In closing arguments, Plaintiff’s counsel mentioned the board certification of the expert witnesses.  He noted Podgorny was not board certified “because he’s the one that writes the test that they use” and described Podgorny as “the guru in this part of the country on emergency rooms.”  Physician’s counsel, in closing, emphasized Bartlett’s qualifications as a “true expert” who “knows what he’s talking about.  Dr. Podgorny; what evidence is there that Dr. Podgorny writes the test?  Ridiculous!  Dr. Podgorny never took the test to be board certified.”

The Court of Appeals held Plaintiff demonstrated both error and resulting prejudice in the trial court’s exclusion of a portion of Podgorny’s explanation.  The Court of Appeals stated

[u]sually, if opinion testimony is offered by a physician or surgeon, his competency to testify as an expert is sufficiently established by the fact that he has been duly licensed to practice medicine or surgery.  State v. Moorer, 241 S.C. 487, 129 S.E.2d 330 (1963), overruled on other grounds by State v. Torrence, 305 S.C. 45, 406 S.E.2d 316 (1991); Hill v. Carolina Power & Light Co., 204 S.C. 83, 28 S.E.2d 545 (1943).  A physician or surgeon is not incompetent to testify as an expert merely because he is not a specialist in the particular branch of his profession involved in the case.  Creed v. City of Columbia, 310 S.C. 342, 426 S.E.2d 785 (1993).  The fact that the physician is not a specialist in the particular area affects only the weight of the witness’s testimony and affords no basis for completely rejecting it.  Hill, 204 S.C. at 109, 28 S.E.2d at 555; Brown v. LaFrance Indus., 286 S.C. 319, 333 S.E.2d 348 (Ct. App. 1985). . . .

Hearsay is “a statement, other than one made by the declarant while testifying at the trial or hearing, offered in evidence to prove the truth of the matter asserted.”  Rule 801(c), SCRE.  Proof of a statement introduced to show a party heard and acted upon information is not objectionable hearsay.  Webb v. Elrod, 308 S.C. 445, 449, 418 S.E.2d 559, 562 (Ct. App. 1992); 31A C.J.S. Evidence § 259 (1996) (“[T]estimony is not hearsay where it relates to what the witness himself did in reliance on, or in response to, a statement, facts upon which action was taken, personal observations, explanation of conduct, the effect of statements on the listener, the fact that something was said, or identifying what was said.”).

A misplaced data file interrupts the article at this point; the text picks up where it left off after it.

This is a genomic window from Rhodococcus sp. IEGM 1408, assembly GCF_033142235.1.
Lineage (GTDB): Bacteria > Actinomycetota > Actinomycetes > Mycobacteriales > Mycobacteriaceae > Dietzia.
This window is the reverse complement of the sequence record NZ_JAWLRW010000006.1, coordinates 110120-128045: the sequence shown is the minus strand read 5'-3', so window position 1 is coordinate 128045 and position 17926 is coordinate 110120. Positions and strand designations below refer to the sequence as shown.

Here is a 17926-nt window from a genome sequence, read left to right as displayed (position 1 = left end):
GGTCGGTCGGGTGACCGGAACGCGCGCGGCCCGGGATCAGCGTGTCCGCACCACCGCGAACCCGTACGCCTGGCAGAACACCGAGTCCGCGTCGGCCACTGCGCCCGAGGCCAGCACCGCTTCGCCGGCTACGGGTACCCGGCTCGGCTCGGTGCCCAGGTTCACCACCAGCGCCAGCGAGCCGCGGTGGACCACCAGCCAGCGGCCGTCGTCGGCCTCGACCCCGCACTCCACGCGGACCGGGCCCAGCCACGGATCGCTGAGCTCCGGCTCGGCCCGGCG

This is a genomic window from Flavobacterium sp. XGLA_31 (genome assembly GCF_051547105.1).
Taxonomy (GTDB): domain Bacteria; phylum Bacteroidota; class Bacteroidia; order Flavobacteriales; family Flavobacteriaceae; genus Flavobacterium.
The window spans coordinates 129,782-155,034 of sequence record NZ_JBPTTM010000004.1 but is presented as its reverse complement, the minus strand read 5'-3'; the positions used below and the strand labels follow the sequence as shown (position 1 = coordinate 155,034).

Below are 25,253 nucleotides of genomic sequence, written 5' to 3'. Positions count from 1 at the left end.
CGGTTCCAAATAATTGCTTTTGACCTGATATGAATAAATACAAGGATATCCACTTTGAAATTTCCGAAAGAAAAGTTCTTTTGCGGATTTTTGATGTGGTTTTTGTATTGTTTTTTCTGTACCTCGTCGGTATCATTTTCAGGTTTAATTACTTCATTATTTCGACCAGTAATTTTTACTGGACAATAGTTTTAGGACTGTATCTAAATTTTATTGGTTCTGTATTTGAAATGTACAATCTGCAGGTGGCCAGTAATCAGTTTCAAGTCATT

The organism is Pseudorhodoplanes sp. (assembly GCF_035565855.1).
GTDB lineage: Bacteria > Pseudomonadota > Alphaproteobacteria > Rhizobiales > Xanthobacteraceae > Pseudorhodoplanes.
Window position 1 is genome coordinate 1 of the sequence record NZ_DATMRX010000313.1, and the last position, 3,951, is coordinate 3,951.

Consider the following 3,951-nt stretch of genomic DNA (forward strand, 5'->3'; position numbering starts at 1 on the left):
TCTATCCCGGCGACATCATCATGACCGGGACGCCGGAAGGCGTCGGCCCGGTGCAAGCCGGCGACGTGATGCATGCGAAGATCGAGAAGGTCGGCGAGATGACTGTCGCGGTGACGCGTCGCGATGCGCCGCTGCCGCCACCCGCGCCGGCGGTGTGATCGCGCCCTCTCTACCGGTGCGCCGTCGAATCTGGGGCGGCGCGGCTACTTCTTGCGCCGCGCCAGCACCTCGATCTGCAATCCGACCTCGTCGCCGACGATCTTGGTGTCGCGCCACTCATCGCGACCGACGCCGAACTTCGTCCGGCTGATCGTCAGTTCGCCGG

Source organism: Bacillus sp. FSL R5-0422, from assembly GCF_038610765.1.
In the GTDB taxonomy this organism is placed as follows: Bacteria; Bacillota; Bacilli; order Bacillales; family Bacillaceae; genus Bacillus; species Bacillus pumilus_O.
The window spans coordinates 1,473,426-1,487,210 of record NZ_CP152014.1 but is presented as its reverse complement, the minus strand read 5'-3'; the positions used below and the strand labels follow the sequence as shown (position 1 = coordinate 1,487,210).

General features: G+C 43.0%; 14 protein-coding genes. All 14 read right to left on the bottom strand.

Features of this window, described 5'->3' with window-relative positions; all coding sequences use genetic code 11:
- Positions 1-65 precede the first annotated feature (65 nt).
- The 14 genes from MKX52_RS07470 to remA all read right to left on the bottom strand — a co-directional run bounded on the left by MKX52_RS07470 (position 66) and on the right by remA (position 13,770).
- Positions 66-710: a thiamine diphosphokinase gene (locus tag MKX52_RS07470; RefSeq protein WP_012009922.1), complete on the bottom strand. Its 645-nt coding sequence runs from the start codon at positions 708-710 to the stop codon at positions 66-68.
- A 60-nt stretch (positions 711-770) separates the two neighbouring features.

Podgorny’s statement is a classic example of showing an action based upon information and is not offered for the truth of the matter asserted.  The statement was not offered to prove that the counsel was correct in showing that there would be a conflict of interest if Podgorny took the test, but rather explained why Podgorny did not take the test and therefore, was not board-certified.

Fields, 354 S.C. at 452-54, 581 S.E.2d at 492-93.  The Court of Appeals further concluded Plaintiff was prejudiced by the error because the case presented the “paradigmatic example of clashing experts and debatable qualifications” in a close case in which the experts’ credentials were crucial.  Id. at 454-55, 581 S.E.2d at 494.

We conclude the Court of Appeals correctly found error in the trial court’s ruling, and the trial court abused its discretion in excluding the “legal counsel” testimony.  The testimony was not hearsay because it was not admitted to prove the truth of the matter asserted.

However, the Court of Appeals erred in concluding Plaintiff has shown prejudice.  When evidence is erroneously excluded by the trial court, the appellate court usually engages in the following analysis to determine whether prejudice has occurred.  First, the court considers, inter alia, whether the error may be deemed harmless because equivalent or cumulative evidence or testimony was offered;[4] the aggrieved party still managed to accomplish his primary objective, such as eliciting testimony about an issue or effectively cross-examining a witness;[5] the jury’s verdict or a proper court ruling rendered the wrongly excluded evidence moot because it was relevant to an issue that did not have to be reached;[6] the aggrieved party failed to establish a claim or defense even when both the admitted and excluded evidence are considered;[7] or the wrongly excluded evidence involved a generally known fact.[8]

Second, the appellate court considers whether, viewing a case as a whole, the wrongly excluded evidence or testimony was so crucial and important in proving the aggrieved party’s claim or defense that its exclusion constitutes prejudicial error, i.e., the aggrieved party demonstrates there is a reasonable probability the jury’s verdict was influenced by the lack of the challenged evidence.[9]

It certainly is true that the credentials of both parties’ expert witnesses were crucial in the present case.  Both parties’ medical experts were routinely asked whether they were board-certified.  Both parties mentioned the experts’ board certification in closing arguments while praising their own expert and criticizing their opponent’s.